UK tourism chiefs have accused the ConDems of missing a golden opportunity to create 236,000 jobs by boosting Britain’s holiday trade.
Instead of cutting sky-high taxes such as VAT and air passenger duties, which are putting visitors off coming here, ministers instead chose to tinker with bank holiday dates.
Plans to move the clocks forward all year round to create a “permanent summertime” have also been axed.
Tourism minister John Penrose yesterday outlined plans to bring forward the May bank holiday to St George’s Day (April 23) in England and to St David’s Day (March 1) in Wales to extend holiday seasons.
They also want to encourage more Brits to take their breaks here to boost the industry which employs 1.4 million people and is worth £90billion to the economy.
But a British Hospitality Association report said cutting VAT on hotel rooms to 6.5%, as they have in Germany, would help create 236,000 jobs over the next five years and boost visitor numbers. Chief executive Ufi Ibrahim added: “The high rate is making UK tourism very uncompetitive.”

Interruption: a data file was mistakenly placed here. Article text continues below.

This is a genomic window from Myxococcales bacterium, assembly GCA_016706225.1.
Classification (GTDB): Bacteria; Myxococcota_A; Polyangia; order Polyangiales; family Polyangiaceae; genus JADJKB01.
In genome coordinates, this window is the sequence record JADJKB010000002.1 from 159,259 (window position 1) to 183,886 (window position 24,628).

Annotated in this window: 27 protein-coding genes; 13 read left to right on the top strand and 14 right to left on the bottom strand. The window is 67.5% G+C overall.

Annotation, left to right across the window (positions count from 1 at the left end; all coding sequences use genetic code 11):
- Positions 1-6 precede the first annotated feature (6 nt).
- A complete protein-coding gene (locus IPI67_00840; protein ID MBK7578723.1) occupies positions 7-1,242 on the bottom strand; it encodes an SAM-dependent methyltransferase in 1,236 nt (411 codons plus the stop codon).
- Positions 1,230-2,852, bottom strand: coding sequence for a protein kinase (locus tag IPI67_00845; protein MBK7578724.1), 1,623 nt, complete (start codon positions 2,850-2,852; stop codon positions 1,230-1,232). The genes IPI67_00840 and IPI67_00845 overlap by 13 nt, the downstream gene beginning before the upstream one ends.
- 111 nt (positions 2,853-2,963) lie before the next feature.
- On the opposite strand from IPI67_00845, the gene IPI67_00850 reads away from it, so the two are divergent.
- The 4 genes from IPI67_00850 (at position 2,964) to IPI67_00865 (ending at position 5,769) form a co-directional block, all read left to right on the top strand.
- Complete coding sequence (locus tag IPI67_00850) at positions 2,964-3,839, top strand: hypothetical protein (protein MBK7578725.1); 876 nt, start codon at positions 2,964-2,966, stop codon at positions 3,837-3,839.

Kirk Kinsell of the Holiday Inn hotel group IHG said: “Why should a hotel guest in the UK pay three times more tax than in Germany?
“We’re in danger of missing out on an opportunity to create 236,000 new jobs. Britain has just come bottom out of 133 countries for price competitiveness. We need urgent action.”
Before the election, David Cameron pledged to boost tourism insisting it “presents a huge economic opportunity”.
But Thomas Cook boss Manny Fontenla-Novoa added: The Government has let this industry down, again.”
And the British Association of Leisure Parks, Piers and Attractions, added: “The one thing which would have cost nothing, moving the clocks to bring us into line with Europe, was passed up.”
The other idea for the May Day bank holiday is to move it to October to extend the summer.